• Friday, May 24, 2024
businessday logo

BusinessDay

Oil companies restrict business contacts to stop spread of coronavirus in Nigeria

coronavirus pandemic

As the coronavirus case begins to multiply, oil companies operating in Nigeria have decided to restrict business contacts across their offices and operational bases to stem the spread of the virus.

The companies have limited visitations to their offices, business meetings among staff must be a distance of about two metres even when it is between two people in the office, while many of their workers are also directed to work from home.

Other steps taken so far are that there is restrictions on travelling among their workers, and when they do they should engage in 14-day self-quarantine and no handshake, hand sanitizers must be compulsorily applied and the  temperature of each worker must also be taken before they enter their office premises.

The Nigerian National Petroleum Corporation (NNPC), according to Kennie Obateru, group general manager, public affairs, said the management of the corporations had been trying to sensitise workers of the corporation on the importance of adhering to all the general rules that had been put in place to curb the spread of the virus.

The group managing director of NNPC, Mele Kyari, had been engaging in weekly podcast to the workers to ensure they take precautionary measures against contacting the virus.

Many external business scheduled meetings have been cancelled by the group managing director, while all those that came into the country are made to observe the mandatory 14-day self-quarantine.

An official of Chevron Nigeria Limited that spoke with BusinessDay said, “As part of precautionary measure to prevent the spread of COVID-19 virus, we are restricting business contacts with external parties to the barest minimum.”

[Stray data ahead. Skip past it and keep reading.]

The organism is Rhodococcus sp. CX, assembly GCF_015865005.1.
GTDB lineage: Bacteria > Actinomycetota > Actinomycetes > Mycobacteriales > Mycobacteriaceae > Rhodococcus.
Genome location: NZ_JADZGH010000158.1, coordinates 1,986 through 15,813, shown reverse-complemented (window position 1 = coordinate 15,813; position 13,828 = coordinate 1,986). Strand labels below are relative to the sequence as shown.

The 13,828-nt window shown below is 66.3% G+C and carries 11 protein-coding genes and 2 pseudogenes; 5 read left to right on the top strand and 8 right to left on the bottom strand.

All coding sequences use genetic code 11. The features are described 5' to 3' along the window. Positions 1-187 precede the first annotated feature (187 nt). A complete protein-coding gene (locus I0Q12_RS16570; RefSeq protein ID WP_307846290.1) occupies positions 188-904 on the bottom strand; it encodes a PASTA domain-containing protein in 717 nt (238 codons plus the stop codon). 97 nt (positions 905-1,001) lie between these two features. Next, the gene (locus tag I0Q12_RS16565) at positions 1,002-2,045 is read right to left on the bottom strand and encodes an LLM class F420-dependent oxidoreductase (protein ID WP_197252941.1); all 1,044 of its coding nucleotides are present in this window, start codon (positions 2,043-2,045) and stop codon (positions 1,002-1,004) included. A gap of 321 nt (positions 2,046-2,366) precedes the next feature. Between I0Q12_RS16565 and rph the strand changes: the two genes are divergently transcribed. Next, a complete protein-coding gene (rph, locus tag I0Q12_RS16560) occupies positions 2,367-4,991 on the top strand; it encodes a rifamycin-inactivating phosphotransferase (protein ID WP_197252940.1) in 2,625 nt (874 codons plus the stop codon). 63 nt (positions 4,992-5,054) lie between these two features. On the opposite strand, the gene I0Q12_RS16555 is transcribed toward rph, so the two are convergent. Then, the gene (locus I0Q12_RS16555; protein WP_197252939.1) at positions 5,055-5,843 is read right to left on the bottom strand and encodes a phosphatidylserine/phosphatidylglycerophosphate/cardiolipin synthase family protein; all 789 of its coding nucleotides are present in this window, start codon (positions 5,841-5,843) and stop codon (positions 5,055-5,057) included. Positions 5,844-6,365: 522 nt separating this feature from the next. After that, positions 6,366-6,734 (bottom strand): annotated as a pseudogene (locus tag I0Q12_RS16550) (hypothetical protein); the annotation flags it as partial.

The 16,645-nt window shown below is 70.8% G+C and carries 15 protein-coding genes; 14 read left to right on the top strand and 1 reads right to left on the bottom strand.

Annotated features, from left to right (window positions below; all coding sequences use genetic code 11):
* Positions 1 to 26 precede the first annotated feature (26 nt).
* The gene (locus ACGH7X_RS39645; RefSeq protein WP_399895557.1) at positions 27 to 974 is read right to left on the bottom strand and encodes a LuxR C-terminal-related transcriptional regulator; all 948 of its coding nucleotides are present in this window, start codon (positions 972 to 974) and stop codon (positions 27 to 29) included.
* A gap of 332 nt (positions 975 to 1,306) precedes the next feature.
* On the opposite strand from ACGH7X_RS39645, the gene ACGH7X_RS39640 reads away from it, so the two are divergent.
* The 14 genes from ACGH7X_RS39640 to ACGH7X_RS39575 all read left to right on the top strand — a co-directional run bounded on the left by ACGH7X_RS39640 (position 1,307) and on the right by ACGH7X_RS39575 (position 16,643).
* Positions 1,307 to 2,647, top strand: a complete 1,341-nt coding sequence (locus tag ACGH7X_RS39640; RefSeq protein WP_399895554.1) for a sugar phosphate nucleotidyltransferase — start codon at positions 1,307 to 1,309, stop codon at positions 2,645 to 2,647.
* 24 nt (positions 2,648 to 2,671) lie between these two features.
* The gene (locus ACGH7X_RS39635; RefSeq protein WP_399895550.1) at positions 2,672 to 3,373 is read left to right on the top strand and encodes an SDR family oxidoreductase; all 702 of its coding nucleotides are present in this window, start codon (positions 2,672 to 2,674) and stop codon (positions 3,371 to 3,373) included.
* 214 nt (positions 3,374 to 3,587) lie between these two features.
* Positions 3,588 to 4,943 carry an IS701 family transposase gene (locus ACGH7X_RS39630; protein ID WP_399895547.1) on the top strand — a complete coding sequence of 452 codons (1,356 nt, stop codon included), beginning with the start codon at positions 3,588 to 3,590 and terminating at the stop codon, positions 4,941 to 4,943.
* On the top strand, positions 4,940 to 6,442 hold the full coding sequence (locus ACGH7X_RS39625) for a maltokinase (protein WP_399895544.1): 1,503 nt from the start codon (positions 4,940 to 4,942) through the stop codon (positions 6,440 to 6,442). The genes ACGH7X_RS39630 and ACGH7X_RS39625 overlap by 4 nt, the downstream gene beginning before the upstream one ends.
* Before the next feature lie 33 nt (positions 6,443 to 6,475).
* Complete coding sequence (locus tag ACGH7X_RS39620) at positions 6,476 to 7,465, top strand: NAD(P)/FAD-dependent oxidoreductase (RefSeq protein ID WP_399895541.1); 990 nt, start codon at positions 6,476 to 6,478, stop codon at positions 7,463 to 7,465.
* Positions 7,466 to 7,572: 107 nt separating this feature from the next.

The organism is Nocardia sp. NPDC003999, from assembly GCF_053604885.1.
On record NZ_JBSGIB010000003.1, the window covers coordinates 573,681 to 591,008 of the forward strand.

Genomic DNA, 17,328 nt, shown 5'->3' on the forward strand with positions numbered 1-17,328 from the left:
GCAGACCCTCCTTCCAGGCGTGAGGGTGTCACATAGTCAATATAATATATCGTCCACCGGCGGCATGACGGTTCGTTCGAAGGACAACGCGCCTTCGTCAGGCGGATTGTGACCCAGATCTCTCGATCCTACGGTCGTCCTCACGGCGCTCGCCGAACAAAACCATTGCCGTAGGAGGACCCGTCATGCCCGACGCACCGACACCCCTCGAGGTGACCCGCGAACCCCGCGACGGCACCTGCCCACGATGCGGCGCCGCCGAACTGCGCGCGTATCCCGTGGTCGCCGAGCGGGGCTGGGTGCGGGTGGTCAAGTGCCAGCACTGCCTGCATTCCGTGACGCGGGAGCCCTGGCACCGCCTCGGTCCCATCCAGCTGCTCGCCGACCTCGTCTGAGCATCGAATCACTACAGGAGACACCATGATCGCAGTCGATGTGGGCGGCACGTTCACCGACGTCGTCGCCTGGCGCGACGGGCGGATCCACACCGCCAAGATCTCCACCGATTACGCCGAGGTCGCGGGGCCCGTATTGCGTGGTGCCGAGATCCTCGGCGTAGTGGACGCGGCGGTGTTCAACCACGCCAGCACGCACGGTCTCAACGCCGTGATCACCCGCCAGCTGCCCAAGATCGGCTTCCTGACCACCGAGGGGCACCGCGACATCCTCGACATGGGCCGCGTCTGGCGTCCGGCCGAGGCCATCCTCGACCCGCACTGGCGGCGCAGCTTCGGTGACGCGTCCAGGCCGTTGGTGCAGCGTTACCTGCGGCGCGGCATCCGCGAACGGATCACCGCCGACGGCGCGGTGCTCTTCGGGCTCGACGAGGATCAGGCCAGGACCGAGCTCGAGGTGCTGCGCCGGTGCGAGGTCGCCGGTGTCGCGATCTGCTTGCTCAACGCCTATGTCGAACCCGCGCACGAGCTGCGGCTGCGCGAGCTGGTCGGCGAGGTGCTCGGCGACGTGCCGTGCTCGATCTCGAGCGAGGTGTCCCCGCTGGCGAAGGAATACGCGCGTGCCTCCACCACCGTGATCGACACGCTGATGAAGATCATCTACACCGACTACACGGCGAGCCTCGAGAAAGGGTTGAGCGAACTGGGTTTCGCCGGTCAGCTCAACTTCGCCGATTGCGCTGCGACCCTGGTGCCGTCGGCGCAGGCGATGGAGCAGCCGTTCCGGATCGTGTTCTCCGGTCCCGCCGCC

According to her, as the COVID-19 virus spreads across the world – seriously impacting people’s health, our way of life and global markets, it is stated that it  is putting the safety and health of its workers and customers first, along with the safe operations of all our businesses.

The country communication manager of Total Exploration and Production, Charles Ebereonwu, when asked to explain steps being taken by his company to curb coronavirus, he said Total had put in place processes and procedures that ensure that all personnel and visitors to our locations observe extensive personal hygiene measures as advised by local and international health authorities.

“We have also complied with the Nigerian government’s directives on travels, especially from the countries affected by the Federal Government’s travel ban,” he said.

As a company with a strict Health, Safety and Environment (HSE) culture, our staff and families understand the need for necessary life-style modification to protect themselves and others from COVID-19, both within and outside the workplace, he said.

An indigenous oil service company, as part of the measures it has put in place, said there would be no travel for its official both local and international except it had become extremely necessary to do it.

Meanwhile, ExxonMobil Corp is notifying contractors and vendors of planned near-term cuts in capital and operating expenses over the coronavirus pandemic, and will announce the plans once they are final, company spokesman Jeremy Eikenberry said on Sunday.

“Based on this unprecedented environment, we are evaluating all appropriate steps to significantly reduce capital and operating expenses in the near term,” Eikenberry said.

“We are notifying contractors and vendors of our intended reductions, and they may be adjusting their staffing and budgets accordingly,” he said.

Exxon reduced production on Saturday at its refinery in Baton Rouge, Louisiana, and cut 1,800 contract workers weekend, sources told Reuters.

The contract workers are employed by third-parties contracted by Exxon for refinery maintenance. “Exxon Mobil will outline plans when they are finalised,” Eikenberry said.

Exxon is also expected to delay a $30-billion liquefied natural gas plant in Mozambique. Exxon will make significant spending cuts, chief executive Darren Woods said.